NEW YORK — It’s something we’ve been doing for years like clockwork. We spring ahead one hour at 2 a.m. to mark the beginning of daylight saving time. This year it falls on March 8, the second Sunday of the month here in the United States, and lasts through the first Sunday in November. But, when and why did daylight saving become a thing and how does it impact our health?
Well, it’s unclear if losing sleep was on Benjamin Franklin’s mind. He came up with the idea to shift the clock to conserve energy during warmer months in the 18th century. Setting the clock ahead one hour also meant people could enjoy the extra evening daylight. But, the policy didn’t officially begin until about a century later.
The added daylight brought a whole set of problems regarding sleep. Adult and child psychiatrist Dr. Judith Joseph at the Manhattan Behavioral Medicine in Midtown, Manhattan of the has got the perfect remedy for that.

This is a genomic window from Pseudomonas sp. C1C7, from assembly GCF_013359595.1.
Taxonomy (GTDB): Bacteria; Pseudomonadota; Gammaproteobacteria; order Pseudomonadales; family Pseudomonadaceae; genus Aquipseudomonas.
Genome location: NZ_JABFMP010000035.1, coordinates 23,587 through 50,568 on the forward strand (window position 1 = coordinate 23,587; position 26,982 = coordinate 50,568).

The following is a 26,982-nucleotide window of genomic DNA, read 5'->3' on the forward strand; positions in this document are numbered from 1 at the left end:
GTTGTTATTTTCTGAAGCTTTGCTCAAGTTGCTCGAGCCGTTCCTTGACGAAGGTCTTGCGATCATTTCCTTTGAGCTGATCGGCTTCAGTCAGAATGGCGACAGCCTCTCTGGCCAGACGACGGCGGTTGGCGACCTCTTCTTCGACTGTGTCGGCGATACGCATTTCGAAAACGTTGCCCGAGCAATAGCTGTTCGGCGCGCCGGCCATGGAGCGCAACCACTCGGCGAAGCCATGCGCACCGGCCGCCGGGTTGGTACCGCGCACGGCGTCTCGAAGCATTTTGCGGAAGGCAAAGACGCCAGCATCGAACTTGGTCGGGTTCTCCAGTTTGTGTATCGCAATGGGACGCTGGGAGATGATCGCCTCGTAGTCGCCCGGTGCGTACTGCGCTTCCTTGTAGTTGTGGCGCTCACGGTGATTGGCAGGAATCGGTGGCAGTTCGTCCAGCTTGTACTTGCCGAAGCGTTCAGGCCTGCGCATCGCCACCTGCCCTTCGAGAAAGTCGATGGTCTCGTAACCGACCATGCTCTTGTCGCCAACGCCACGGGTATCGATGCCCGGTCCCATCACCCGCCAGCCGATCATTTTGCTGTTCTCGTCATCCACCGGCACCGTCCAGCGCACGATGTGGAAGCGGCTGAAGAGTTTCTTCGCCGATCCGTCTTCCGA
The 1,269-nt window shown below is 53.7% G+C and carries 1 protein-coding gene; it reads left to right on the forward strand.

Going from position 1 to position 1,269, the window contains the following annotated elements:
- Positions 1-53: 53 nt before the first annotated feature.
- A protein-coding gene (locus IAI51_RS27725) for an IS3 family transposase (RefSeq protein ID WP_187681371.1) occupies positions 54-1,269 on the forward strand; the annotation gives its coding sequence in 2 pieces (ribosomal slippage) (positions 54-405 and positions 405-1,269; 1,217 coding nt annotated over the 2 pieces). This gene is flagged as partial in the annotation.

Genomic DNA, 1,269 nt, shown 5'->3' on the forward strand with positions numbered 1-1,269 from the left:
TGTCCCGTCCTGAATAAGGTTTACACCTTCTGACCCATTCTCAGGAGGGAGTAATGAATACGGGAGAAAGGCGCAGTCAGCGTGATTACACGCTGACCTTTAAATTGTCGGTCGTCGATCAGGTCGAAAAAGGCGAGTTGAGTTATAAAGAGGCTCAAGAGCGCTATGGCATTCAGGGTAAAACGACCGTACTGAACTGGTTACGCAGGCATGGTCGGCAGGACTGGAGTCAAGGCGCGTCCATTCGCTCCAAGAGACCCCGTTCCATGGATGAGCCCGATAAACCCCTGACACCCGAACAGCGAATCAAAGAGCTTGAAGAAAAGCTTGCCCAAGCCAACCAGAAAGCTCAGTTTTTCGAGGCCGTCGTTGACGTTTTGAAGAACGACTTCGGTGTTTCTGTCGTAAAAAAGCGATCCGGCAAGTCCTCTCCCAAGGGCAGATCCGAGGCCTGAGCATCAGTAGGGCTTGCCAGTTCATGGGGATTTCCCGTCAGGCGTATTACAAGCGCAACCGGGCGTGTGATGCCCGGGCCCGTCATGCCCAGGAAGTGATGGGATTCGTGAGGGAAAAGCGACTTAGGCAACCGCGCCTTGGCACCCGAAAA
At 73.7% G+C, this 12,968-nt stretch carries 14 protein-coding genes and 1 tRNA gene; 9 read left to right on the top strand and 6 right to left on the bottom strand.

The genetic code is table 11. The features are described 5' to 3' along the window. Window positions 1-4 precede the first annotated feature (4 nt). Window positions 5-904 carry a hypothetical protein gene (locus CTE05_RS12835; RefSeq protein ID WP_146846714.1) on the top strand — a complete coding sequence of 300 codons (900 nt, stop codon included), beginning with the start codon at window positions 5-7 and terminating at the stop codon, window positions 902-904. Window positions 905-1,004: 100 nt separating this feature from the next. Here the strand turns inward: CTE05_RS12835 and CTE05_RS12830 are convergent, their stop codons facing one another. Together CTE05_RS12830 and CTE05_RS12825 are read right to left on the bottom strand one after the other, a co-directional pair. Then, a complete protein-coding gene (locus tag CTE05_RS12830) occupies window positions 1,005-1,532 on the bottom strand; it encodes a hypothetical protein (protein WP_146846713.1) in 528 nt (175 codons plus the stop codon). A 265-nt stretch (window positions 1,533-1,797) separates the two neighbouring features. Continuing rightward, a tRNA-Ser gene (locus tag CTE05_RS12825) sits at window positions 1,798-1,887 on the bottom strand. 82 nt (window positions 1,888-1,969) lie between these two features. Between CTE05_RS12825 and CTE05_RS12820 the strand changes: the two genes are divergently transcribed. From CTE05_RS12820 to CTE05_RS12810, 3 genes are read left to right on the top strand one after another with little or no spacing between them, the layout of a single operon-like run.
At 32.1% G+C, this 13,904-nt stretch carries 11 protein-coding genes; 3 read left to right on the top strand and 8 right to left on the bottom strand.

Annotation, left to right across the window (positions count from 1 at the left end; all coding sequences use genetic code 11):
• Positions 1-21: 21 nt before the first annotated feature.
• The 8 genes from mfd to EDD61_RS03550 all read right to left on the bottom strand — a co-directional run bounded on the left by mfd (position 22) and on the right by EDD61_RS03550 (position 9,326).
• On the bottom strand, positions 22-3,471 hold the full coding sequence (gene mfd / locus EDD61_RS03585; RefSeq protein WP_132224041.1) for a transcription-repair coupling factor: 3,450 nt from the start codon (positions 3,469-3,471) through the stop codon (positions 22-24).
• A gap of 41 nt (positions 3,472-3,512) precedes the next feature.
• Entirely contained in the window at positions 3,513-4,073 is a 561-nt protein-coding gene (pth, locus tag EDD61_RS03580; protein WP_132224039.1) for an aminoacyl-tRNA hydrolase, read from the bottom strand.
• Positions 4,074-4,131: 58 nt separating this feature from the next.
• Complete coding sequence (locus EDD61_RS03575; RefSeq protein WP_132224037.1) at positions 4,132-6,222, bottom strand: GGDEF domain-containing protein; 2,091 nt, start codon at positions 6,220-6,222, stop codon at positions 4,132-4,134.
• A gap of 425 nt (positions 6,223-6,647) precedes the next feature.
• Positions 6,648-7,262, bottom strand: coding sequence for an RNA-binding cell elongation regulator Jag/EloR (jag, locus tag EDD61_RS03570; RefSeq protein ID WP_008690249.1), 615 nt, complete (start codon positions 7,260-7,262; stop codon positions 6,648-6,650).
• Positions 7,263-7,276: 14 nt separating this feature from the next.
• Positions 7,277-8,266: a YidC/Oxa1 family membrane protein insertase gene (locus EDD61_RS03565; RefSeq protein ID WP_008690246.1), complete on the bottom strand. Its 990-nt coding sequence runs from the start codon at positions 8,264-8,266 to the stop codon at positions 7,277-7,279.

"Every day leading up to it, start changing your sleep pattern 5-10 minutes, especially toddlers and kids who are dependent on sleep for their attention, focus and for their mood," Dr. Joseph said.
But if you haven’t prepared for losing an hour of sleep, there are other steps you can take to lessen the impact. Dr. Joseph says there’s an herb called melatonin. Melatonin naturally exists in our bodies and brains, which set our inner clocks. She suggests that we eat foods that are natural in melatonin like cherries. She also suggests drinking chamomile tea to keep calm.
About 70 countries observe daylight saving time. But for the U.S. and its territories, it’s NOT observed in Hawaii, American Samoa, Guam, Puerto Rico, the Virgin Islands, the Commonwealth of Northern Mariana Islands, and Arizona. But, The Navajo Nation does participate because of its large size and location in Utah, Arizona and New Mexico.
If you live near the equator, day and night are equally 12 hours all year round, which means there’s no need for those countries to adjust their clocks. There is, however, much more daylight in summer than winter in other parts of the planet. The closer you live to the North or South Pole, the more daylight there is in summer. So as we spring forward, take a little time and effort to control your inner clock. You’ll be glad you did.